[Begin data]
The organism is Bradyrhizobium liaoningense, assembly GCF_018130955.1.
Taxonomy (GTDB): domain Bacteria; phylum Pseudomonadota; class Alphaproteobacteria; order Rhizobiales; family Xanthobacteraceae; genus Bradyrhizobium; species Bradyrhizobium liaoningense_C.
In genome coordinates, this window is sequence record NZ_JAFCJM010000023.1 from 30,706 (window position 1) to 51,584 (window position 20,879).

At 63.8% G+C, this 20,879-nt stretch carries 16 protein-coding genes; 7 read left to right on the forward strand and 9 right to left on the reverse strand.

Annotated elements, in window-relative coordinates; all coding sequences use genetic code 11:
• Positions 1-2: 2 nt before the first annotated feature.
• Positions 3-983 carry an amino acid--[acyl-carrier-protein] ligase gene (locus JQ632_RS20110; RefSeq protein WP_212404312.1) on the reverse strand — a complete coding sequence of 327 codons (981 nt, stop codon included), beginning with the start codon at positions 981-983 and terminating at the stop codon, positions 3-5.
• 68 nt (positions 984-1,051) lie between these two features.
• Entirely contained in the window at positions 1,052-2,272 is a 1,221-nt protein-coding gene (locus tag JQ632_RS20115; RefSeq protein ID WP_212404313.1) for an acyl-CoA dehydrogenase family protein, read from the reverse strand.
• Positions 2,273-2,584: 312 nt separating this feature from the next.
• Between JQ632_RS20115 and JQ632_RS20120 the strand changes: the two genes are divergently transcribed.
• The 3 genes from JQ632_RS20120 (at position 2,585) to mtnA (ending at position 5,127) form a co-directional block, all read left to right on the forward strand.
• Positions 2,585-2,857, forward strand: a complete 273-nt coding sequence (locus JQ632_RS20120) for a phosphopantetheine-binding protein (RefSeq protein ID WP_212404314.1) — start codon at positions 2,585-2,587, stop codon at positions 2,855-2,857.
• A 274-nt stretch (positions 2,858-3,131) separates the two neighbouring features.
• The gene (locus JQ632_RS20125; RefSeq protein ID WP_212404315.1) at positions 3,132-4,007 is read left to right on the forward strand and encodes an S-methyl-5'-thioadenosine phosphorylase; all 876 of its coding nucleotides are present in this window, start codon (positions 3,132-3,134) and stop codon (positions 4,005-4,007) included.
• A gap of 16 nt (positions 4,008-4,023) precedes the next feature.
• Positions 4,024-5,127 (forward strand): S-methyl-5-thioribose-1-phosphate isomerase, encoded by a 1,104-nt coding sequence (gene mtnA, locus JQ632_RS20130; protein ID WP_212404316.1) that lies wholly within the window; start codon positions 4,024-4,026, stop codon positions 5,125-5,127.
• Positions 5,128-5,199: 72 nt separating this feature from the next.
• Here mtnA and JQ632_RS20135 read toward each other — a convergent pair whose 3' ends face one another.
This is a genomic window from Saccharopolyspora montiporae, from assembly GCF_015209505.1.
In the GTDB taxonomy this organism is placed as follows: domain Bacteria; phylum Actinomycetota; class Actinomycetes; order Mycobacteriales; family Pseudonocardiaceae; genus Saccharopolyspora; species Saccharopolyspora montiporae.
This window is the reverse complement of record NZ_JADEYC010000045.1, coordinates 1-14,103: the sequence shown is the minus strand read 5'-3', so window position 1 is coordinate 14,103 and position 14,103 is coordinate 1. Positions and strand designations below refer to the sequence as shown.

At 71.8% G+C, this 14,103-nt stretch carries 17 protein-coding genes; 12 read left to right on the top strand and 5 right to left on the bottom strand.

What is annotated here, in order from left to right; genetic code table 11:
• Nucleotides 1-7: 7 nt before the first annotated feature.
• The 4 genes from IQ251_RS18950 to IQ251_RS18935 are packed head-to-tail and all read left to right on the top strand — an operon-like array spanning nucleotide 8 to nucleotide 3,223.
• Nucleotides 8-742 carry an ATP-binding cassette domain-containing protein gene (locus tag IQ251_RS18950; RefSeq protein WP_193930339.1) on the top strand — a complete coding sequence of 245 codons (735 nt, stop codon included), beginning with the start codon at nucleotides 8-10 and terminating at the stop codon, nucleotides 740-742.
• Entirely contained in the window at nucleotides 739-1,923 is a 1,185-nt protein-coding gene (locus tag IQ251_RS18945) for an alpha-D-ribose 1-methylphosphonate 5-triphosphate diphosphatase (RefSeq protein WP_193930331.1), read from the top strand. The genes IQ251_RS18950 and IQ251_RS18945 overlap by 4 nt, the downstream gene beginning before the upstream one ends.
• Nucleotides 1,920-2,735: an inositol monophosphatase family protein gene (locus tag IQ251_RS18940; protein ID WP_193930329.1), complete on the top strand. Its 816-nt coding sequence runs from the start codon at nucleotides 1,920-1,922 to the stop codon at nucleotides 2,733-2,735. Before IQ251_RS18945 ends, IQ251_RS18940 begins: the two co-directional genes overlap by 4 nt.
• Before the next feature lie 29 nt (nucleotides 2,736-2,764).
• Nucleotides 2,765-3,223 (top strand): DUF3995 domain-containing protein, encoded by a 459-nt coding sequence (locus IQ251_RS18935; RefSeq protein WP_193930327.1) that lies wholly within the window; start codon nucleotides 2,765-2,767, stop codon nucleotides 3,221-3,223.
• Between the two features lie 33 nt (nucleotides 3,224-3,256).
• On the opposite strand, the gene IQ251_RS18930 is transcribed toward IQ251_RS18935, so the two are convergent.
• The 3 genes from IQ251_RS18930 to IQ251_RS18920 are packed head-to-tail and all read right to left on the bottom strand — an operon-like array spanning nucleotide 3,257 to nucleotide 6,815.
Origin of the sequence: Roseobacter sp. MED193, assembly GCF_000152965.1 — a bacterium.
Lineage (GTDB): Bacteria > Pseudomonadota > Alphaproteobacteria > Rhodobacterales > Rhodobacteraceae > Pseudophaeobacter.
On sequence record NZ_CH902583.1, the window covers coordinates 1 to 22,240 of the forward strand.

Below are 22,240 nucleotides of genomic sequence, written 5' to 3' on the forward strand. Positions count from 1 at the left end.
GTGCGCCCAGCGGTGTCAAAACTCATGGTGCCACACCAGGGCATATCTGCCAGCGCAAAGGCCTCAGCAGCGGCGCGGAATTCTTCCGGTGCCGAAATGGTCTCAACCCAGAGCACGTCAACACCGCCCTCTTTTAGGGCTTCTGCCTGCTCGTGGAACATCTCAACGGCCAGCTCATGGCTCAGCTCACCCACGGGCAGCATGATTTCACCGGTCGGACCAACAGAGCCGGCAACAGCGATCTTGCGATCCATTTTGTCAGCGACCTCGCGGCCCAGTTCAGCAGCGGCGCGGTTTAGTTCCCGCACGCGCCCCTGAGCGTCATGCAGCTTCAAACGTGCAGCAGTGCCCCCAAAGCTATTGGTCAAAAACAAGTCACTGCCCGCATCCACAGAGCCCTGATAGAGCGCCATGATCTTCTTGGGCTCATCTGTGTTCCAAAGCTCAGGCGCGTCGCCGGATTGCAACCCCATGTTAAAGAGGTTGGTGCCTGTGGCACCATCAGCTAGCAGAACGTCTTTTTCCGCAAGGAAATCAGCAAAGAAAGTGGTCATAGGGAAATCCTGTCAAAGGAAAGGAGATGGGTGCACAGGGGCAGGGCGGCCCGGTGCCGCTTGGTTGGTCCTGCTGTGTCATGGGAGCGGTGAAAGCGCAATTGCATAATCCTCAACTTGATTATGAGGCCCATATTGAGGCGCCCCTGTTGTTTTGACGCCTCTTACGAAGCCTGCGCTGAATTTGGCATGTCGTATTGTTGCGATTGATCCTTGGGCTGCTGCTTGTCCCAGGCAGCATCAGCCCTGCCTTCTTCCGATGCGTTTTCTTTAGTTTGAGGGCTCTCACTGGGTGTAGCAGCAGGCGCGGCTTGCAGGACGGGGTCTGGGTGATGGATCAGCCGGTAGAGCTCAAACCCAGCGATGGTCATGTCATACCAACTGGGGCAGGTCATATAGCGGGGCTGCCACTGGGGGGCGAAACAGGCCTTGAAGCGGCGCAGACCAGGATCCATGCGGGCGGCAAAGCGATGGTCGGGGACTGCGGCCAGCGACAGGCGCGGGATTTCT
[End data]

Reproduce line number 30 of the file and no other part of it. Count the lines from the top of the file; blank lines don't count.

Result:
• Before the next feature lie 29 nt (nucleotides 2,736-2,764).